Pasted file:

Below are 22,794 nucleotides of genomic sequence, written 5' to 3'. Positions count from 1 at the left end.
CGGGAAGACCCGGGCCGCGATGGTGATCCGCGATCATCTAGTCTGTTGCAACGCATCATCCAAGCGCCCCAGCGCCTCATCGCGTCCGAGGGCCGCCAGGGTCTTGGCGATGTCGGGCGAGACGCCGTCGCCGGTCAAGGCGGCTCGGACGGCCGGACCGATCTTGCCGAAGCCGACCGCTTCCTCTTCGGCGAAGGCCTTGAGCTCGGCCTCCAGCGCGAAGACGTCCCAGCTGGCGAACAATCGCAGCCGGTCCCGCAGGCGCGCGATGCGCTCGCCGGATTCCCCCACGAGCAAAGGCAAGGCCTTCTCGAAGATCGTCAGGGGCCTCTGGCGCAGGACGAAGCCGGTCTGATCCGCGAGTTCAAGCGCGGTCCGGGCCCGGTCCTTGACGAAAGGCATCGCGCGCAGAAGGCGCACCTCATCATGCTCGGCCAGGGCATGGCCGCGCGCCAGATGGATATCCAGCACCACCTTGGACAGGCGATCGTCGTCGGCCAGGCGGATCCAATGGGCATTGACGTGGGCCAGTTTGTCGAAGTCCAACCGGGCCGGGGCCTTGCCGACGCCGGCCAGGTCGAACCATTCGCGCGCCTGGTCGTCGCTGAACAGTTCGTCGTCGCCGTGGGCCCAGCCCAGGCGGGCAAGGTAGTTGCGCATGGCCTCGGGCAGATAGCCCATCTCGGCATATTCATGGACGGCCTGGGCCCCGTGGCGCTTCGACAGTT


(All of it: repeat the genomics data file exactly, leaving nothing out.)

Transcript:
Below are 22,794 nucleotides of genomic sequence, written 5' to 3'. Positions count from 1 at the left end.
CGGGAAGACCCGGGCCGCGATGGTGATCCGCGATCATCTAGTCTGTTGCAACGCATCATCCAAGCGCCCCAGCGCCTCATCGCGTCCGAGGGCCGCCAGGGTCTTGGCGATGTCGGGCGAGACGCCGTCGCCGGTCAAGGCGGCTCGGACGGCCGGACCGATCTTGCCGAAGCCGACCGCTTCCTCTTCGGCGAAGGCCTTGAGCTCGGCCTCCAGCGCGAAGACGTCCCAGCTGGCGAACAATCGCAGCCGGTCCCGCAGGCGCGCGATGCGCTCGCCGGATTCCCCCACGAGCAAAGGCAAGGCCTTCTCGAAGATCGTCAGGGGCCTCTGGCGCAGGACGAAGCCGGTCTGATCCGCGAGTTCAAGCGCGGTCCGGGCCCGGTCCTTGACGAAAGGCATCGCGCGCAGAAGGCGCACCTCATCATGCTCGGCCAGGGCATGGCCGCGCGCCAGATGGATATCCAGCACCACCTTGGACAGGCGATCGTCGTCGGCCAGGCGGATCCAATGGGCATTGACGTGGGCCAGTTTGTCGAAGTCCAACCGGGCCGGGGCCTTGCCGACGCCGGCCAGGTCGAACCATTCGCGCGCCTGGTCGTCGCTGAACAGTTCGTCGTCGCCGTGGGCCCAGCCCAGGCGGGCAAGGTAGTTGCGCATGGCCTCGGGCAGATAGCCCATCTCGGCATATTCATGGACGGCCTGGGCCCCGTGGCGCTTCGACAGTT